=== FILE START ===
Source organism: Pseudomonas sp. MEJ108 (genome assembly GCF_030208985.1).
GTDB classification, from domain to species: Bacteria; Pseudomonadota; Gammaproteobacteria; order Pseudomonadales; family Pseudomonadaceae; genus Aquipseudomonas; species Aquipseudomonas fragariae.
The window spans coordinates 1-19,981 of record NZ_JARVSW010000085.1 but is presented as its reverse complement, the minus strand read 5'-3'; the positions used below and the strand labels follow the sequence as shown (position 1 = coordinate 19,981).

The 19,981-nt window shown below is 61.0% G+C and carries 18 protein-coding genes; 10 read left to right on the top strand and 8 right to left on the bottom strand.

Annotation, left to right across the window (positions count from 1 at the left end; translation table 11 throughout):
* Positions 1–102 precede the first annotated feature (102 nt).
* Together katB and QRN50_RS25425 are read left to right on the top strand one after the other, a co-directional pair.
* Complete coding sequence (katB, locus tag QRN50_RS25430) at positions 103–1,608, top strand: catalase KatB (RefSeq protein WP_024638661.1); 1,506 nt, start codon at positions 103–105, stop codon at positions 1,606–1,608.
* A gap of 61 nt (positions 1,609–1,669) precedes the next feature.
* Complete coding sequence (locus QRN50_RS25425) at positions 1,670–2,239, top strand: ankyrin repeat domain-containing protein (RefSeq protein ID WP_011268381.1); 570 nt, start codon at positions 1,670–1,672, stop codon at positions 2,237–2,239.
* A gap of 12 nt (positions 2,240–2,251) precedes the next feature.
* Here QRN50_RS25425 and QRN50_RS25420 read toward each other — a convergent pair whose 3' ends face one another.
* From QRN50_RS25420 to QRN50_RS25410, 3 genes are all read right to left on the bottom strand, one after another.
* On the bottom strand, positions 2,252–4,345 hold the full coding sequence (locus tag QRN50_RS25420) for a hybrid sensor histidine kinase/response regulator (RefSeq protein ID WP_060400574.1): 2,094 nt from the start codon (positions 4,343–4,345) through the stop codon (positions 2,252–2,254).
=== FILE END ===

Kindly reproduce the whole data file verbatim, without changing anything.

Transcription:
Source organism: Pseudomonas sp. MEJ108 (genome assembly GCF_030208985.1).
GTDB classification, from domain to species: Bacteria; Pseudomonadota; Gammaproteobacteria; order Pseudomonadales; family Pseudomonadaceae; genus Aquipseudomonas; species Aquipseudomonas fragariae.
The window spans coordinates 1-19,981 of record NZ_JARVSW010000085.1 but is presented as its reverse complement, the minus strand read 5'-3'; the positions used below and the strand labels follow the sequence as shown (position 1 = coordinate 19,981).

The 19,981-nt window shown below is 61.0% G+C and carries 18 protein-coding genes; 10 read left to right on the top strand and 8 right to left on the bottom strand.

Annotation, left to right across the window (positions count from 1 at the left end; translation table 11 throughout):
* Positions 1–102 precede the first annotated feature (102 nt).
* Together katB and QRN50_RS25425 are read left to right on the top strand one after the other, a co-directional pair.
* Complete coding sequence (katB, locus tag QRN50_RS25430) at positions 103–1,608, top strand: catalase KatB (RefSeq protein WP_024638661.1); 1,506 nt, start codon at positions 103–105, stop codon at positions 1,606–1,608.
* A gap of 61 nt (positions 1,609–1,669) precedes the next feature.
* Complete coding sequence (locus QRN50_RS25425) at positions 1,670–2,239, top strand: ankyrin repeat domain-containing protein (RefSeq protein ID WP_011268381.1); 570 nt, start codon at positions 1,670–1,672, stop codon at positions 2,237–2,239.
* A gap of 12 nt (positions 2,240–2,251) precedes the next feature.
* Here QRN50_RS25425 and QRN50_RS25420 read toward each other — a convergent pair whose 3' ends face one another.
* From QRN50_RS25420 to QRN50_RS25410, 3 genes are all read right to left on the bottom strand, one after another.
* On the bottom strand, positions 2,252–4,345 hold the full coding sequence (locus tag QRN50_RS25420) for a hybrid sensor histidine kinase/response regulator (RefSeq protein ID WP_060400574.1): 2,094 nt from the start codon (positions 4,343–4,345) through the stop codon (positions 2,252–2,254).